What can we say such a politics
would look like? First, since it is not top-down, it would be a politics
embracing networking and clustering at local (including cross-border)
level, not simply supplicant demands made to politicians for assistance.
Secondly, since it is complementary to representative democracy, it would
be resistant to any suggestion that all post-settlement politics should
be hoovered up into a new—albeit more pluralist—party monopoly. Thirdly,
since it is about building consensus rather than rehearsing adversarial
positions, the emphasis would be on negotiation and co-operation. And,
fourthly, since it is about problem-solving, it would be open to innovation
and constant revision—finding out what works best and adapting accordingly.
Perhaps the biggest single
concern for the voluntary sector here, and yet also the basis of its most
informed contribution, is the massive differentials in access to political
participation. Education for the exercise of citizenship—within the school
and youth-service curricula, and as part of lifelong learning arrangements
for adults—must be a core concern, if some citizens are not to remain
far more equal than others.
As to formal political arenas—whether
these be a local forum, a regional assembly or a north-south institution—the
watchwords of a politics of civic principles would be access, not exclusion;
maximum participation, not majority rule; deliberation, not confrontation.
The long-term goal would be a realignment of the parties in Northern Ireland
from ethnic towards civic lines.
In conclusion, five practical
items emerge on a voluntary sector agenda for participatory democracy:
- advocating extension of
the partnership principle in programme delivery;
- encouragement of direct
citizen involvement through such devices as citizens' juries;
- pressing for policy fora
to address the raft of major social policy issues;
- seeking to secure a broader
social partnership policy framework; and
- sponsoring an overarching
politics of 'civic principles', as an alternative to 'blood and belonging'.
It goes without saying, of
course, that the voluntary sector must make sure its own participatory
house is in order if it is successfully to make claims for a wider stake
in building a new society in Northern Ireland. Involvement of what has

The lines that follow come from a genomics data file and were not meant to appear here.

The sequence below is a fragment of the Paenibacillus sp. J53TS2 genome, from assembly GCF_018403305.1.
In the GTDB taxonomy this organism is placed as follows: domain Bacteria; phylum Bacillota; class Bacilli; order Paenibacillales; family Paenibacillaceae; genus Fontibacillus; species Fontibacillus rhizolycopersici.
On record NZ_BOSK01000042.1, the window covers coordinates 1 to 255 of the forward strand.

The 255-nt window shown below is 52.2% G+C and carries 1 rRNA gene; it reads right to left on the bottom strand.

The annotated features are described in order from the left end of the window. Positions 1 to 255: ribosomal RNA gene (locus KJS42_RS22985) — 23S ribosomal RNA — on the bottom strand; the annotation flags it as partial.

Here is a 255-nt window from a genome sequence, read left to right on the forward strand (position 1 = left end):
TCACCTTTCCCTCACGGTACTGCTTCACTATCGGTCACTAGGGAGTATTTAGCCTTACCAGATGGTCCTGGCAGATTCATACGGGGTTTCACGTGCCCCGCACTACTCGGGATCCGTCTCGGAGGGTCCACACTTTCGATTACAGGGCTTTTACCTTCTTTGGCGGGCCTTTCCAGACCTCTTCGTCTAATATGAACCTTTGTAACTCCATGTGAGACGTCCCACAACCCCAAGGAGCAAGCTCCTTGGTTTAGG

been called the 'inactive poor' is a major challenge for everyone, not
just government, to face. Recognising the difficulties the voluntary sector
has to cope with in this regard may be a sanguinary corrective against
the easy politics of demand and opposition.
To these, participation is
a much more productive alternative. Not least of its significance is that
it can offer a unique fast track for women, bypassing the barriers of
the male-dominated political arena. No less important is its potential
to bring politics to the interpersonal world of the local and the immediate.
But no one ever said it would
- David Held, 'Inequalities
of power, problems of democracy', in David Miliband ed, Reinventing
the Left, Polity, Cambridge, 1994, pp 47-9
- Paul Hirst, Associative
Democracy: New Forms of Economic and Social Governance, Polity,
Cambridge, 1994, p35
- Charles Sabel,
'Partnership as Democratic Experiment', Democratic Dialogue/NICVA/University
of Ulster lecture, Belfast, June 1997
- Northern Ireland
Council for Voluntary Action, Partners for Progress: The Voluntary
and Community Sector's Contribution to Partnership-building, Belfast,
- Ulrich Beck, Risk
Society: Towards a New Modernity, Sage, London, 1992, esp pp 233-4
- Elizabeth Meehan,
'Democracy unbound', Reconstituting Politics, Democratic Dialogue
report 3, March, 1996, pp 23-40
- Andy Pollak ed,
A Citizens' Inquiry: The Opsahl Report on Northern Ireland, Lilliput,
Dublin, 1993, pp 319-20
- Tackling Domestic
Violence: A Policy for Northern Ireland, DHSS/NIO, Belfast, 1995
- Rory O'Donnell,
'Modernisation and social partnership', in New Thinking for New Times,
DD report 1, Belfast, 1995, pp 24-33
- Paul Teague &
Robin Wilson, 'Towards an inclusive society', in Social Exclusion,
Social Inclusion, DD report 2, Belfast, 1995, pp 87-88
- Charles Leadbeater
& Geoff Mulgan, 'Lean democracy and the leadership vacuum', Demos
Quarterly, no 3, 1994, pp 24-5
by NICVA February 1998